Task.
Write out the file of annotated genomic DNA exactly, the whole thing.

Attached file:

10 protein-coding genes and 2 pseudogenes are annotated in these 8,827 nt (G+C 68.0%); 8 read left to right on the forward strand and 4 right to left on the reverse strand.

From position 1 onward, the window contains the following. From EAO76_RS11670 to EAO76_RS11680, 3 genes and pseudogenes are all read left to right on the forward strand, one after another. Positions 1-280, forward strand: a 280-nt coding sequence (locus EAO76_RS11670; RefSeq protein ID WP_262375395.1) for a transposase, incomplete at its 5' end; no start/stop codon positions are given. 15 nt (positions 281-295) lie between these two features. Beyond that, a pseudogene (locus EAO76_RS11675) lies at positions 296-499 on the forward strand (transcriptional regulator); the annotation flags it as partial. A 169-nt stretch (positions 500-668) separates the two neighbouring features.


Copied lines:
10 protein-coding genes and 2 pseudogenes are annotated in these 8,827 nt (G+C 68.0%); 8 read left to right on the forward strand and 4 right to left on the reverse strand.

From position 1 onward, the window contains the following. From EAO76_RS11670 to EAO76_RS11680, 3 genes and pseudogenes are all read left to right on the forward strand, one after another. Positions 1-280, forward strand: a 280-nt coding sequence (locus EAO76_RS11670; RefSeq protein ID WP_262375395.1) for a transposase, incomplete at its 5' end; no start/stop codon positions are given. 15 nt (positions 281-295) lie between these two features. Beyond that, a pseudogene (locus EAO76_RS11675) lies at positions 296-499 on the forward strand (transcriptional regulator); the annotation flags it as partial. A 169-nt stretch (positions 500-668) separates the two neighbouring features.